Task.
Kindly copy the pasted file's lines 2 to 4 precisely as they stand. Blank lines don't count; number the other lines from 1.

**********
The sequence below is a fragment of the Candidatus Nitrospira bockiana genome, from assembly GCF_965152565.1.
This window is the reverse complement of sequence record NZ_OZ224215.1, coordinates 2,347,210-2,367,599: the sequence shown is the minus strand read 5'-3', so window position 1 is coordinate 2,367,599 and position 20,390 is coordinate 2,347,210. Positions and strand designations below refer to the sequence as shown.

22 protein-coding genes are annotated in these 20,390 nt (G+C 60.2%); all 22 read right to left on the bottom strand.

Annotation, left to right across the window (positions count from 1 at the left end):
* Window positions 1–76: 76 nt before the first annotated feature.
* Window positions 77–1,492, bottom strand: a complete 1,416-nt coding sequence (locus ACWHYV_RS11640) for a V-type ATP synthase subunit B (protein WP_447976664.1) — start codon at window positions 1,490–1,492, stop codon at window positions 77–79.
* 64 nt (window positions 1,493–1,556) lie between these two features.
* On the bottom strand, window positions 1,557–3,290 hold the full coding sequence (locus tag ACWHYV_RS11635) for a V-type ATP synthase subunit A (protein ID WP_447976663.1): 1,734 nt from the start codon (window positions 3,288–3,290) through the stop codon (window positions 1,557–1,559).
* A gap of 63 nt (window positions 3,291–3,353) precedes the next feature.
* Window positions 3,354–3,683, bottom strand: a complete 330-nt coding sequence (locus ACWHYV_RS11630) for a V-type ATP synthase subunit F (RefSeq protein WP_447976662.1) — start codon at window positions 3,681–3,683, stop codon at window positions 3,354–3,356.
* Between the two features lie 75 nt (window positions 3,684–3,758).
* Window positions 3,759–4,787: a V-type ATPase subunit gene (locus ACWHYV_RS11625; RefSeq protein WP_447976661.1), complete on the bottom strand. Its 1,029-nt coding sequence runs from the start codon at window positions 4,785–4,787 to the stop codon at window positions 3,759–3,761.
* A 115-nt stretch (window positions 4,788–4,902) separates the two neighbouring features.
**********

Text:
This window is the reverse complement of sequence record NZ_OZ224215.1, coordinates 2,347,210-2,367,599: the sequence shown is the minus strand read 5'-3', so window position 1 is coordinate 2,367,599 and position 20,390 is coordinate 2,347,210. Positions and strand designations below refer to the sequence as shown.

22 protein-coding genes are annotated in these 20,390 nt (G+C 60.2%); all 22 read right to left on the bottom strand.

Annotation, left to right across the window (positions count from 1 at the left end):